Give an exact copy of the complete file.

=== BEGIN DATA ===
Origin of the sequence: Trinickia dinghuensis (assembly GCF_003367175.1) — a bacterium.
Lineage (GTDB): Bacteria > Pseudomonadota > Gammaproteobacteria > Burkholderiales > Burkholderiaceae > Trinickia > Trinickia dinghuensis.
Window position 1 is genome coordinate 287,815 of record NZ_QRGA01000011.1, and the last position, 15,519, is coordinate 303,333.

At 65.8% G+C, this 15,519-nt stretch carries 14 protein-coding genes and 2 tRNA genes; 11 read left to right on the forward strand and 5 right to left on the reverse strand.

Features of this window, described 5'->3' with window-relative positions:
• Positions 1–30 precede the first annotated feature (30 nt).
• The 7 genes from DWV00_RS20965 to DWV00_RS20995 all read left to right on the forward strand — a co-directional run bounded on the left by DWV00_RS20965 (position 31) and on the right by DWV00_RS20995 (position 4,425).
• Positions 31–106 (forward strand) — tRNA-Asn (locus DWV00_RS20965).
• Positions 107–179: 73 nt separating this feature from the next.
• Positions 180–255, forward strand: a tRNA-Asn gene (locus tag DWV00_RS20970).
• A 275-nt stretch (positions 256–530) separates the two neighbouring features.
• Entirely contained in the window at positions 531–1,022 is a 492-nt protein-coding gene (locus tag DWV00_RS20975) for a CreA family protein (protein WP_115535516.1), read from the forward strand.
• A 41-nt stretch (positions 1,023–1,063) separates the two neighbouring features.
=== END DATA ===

Origin of the sequence: Trinickia dinghuensis (assembly GCF_003367175.1) — a bacterium.
Lineage (GTDB): Bacteria > Pseudomonadota > Gammaproteobacteria > Burkholderiales > Burkholderiaceae > Trinickia > Trinickia dinghuensis.
Window position 1 is genome coordinate 287,815 of record NZ_QRGA01000011.1, and the last position, 15,519, is coordinate 303,333.

At 65.8% G+C, this 15,519-nt stretch carries 14 protein-coding genes and 2 tRNA genes; 11 read left to right on the forward strand and 5 right to left on the reverse strand.

Features of this window, described 5'->3' with window-relative positions:
• Positions 1–30 precede the first annotated feature (30 nt).
• The 7 genes from DWV00_RS20965 to DWV00_RS20995 all read left to right on the forward strand — a co-directional run bounded on the left by DWV00_RS20965 (position 31) and on the right by DWV00_RS20995 (position 4,425).
• Positions 31–106 (forward strand) — tRNA-Asn (locus DWV00_RS20965).
• Positions 107–179: 73 nt separating this feature from the next.
• Positions 180–255, forward strand: a tRNA-Asn gene (locus tag DWV00_RS20970).
• A 275-nt stretch (positions 256–530) separates the two neighbouring features.
• Entirely contained in the window at positions 531–1,022 is a 492-nt protein-coding gene (locus tag DWV00_RS20975) for a CreA family protein (protein WP_115535516.1), read from the forward strand.
• A 41-nt stretch (positions 1,023–1,063) separates the two neighbouring features.